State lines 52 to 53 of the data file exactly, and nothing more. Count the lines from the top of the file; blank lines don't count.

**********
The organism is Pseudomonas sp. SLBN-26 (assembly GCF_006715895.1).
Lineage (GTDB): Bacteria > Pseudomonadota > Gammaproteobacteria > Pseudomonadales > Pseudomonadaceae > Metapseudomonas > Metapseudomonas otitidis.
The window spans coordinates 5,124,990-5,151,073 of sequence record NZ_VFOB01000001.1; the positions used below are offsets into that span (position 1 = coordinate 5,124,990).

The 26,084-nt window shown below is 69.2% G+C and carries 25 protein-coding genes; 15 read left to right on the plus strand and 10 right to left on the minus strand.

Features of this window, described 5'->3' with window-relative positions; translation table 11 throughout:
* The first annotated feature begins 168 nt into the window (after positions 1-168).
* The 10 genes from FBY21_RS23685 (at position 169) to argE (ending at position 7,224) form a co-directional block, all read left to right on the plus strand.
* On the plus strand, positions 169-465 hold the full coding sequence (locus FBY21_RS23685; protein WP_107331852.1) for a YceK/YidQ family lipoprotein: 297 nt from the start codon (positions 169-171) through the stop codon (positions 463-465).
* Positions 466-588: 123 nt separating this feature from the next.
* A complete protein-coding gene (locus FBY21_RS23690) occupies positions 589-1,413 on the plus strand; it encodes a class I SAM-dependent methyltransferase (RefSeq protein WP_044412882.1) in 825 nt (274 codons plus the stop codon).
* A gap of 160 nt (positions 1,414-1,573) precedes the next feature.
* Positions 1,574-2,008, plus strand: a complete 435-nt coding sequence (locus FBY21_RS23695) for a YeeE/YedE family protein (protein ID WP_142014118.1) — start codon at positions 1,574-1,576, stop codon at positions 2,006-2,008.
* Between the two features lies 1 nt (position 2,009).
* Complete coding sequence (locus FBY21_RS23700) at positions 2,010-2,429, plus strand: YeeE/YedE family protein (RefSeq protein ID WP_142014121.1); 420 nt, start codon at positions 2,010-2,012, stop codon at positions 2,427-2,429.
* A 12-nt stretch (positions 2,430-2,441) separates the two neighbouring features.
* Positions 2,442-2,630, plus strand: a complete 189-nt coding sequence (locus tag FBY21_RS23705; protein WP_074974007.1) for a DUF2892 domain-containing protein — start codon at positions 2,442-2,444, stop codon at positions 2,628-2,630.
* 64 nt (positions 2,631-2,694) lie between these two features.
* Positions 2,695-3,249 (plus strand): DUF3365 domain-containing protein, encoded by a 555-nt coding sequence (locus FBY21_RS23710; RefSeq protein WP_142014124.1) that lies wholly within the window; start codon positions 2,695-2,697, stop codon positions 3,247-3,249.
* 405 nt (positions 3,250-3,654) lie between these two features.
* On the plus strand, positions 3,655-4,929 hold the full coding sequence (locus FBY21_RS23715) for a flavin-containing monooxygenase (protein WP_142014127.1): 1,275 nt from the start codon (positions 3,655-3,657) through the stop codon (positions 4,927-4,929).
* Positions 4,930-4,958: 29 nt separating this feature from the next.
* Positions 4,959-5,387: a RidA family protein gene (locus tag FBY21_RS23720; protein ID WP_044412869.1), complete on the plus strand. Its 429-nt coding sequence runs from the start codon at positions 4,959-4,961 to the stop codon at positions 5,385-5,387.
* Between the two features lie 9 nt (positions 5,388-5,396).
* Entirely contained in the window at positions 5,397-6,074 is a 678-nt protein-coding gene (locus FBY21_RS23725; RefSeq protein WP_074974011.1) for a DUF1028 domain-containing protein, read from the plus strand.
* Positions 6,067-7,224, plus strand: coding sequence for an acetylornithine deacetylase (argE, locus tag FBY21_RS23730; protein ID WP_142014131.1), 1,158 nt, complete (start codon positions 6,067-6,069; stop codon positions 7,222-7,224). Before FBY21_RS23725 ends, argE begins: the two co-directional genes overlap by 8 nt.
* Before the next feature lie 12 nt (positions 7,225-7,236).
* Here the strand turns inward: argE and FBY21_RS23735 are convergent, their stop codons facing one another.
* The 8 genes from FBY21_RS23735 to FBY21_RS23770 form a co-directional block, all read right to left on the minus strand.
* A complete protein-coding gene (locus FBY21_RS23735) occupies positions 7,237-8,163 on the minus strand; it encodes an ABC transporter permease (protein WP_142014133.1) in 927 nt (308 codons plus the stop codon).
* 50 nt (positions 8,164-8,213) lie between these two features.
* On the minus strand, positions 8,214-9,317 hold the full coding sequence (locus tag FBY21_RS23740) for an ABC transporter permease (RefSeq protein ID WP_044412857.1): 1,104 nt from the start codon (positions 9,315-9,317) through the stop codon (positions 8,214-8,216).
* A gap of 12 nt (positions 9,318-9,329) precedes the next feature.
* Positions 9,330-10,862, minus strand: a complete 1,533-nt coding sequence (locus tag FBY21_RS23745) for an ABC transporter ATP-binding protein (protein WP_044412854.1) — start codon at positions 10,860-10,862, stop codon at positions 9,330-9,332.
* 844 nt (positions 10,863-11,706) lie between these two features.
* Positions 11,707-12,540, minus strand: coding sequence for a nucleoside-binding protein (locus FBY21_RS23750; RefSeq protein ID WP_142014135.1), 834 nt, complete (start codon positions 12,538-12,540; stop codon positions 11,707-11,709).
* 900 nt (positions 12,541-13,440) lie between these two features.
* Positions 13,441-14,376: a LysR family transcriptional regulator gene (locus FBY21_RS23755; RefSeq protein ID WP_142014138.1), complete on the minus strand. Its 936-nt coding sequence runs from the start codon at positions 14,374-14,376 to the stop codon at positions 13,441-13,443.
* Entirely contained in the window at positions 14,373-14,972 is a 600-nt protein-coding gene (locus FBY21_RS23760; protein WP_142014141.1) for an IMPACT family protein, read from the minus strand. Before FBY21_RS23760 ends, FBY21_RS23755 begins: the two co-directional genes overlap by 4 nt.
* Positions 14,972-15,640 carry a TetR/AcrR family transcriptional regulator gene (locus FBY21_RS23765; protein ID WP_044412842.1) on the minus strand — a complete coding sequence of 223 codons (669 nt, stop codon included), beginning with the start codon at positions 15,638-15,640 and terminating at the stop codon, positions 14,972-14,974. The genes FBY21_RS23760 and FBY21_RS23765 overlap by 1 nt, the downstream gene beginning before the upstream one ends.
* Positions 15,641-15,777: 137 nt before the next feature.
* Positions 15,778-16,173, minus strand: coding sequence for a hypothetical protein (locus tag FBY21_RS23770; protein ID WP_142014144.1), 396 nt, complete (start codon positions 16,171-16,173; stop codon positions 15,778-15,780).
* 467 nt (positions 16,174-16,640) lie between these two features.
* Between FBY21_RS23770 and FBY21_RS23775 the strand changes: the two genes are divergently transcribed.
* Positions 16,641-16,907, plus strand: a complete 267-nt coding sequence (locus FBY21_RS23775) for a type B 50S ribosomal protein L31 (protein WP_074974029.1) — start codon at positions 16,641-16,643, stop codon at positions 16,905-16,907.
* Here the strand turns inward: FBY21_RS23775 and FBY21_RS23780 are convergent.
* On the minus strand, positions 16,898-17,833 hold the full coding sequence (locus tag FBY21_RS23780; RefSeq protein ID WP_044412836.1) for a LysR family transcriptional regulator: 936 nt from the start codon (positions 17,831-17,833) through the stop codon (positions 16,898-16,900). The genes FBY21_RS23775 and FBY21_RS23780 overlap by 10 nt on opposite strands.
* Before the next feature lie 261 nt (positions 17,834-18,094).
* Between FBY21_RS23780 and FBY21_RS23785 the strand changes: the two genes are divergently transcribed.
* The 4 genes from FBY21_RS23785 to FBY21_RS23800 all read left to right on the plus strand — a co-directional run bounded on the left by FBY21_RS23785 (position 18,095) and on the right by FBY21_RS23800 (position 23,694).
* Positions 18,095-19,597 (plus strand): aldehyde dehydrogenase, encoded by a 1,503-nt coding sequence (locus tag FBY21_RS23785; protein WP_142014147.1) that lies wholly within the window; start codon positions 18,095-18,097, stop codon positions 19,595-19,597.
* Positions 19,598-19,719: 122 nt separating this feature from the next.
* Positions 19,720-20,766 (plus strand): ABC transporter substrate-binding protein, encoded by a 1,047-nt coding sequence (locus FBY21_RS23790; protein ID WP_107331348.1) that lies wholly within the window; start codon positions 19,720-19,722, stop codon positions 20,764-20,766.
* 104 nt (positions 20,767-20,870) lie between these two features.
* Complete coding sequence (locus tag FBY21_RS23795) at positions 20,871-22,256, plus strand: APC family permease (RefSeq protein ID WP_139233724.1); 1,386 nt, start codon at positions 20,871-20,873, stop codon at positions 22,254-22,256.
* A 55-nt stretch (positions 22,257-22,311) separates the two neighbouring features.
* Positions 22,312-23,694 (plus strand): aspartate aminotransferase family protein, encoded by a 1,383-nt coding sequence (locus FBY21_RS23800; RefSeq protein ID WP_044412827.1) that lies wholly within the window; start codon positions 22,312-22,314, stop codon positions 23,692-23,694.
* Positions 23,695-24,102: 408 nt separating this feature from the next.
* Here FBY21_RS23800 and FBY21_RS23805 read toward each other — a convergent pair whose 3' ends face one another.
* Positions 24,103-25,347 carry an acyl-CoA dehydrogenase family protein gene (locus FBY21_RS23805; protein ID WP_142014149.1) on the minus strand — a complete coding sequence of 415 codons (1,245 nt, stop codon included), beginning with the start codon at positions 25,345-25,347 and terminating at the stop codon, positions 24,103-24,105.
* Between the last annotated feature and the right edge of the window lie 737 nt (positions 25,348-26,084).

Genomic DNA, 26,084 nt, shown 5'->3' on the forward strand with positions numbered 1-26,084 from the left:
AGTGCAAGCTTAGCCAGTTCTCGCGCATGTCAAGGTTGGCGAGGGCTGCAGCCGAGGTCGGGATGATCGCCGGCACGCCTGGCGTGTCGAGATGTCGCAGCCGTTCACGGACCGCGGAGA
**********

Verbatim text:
* Positions 19,720-20,766 (plus strand): ABC transporter substrate-binding protein, encoded by a 1,047-nt coding sequence (locus FBY21_RS23790; protein ID WP_107331348.1) that lies wholly within the window; start codon positions 19,720-19,722, stop codon positions 20,764-20,766.
* 104 nt (positions 20,767-20,870) lie between these two features.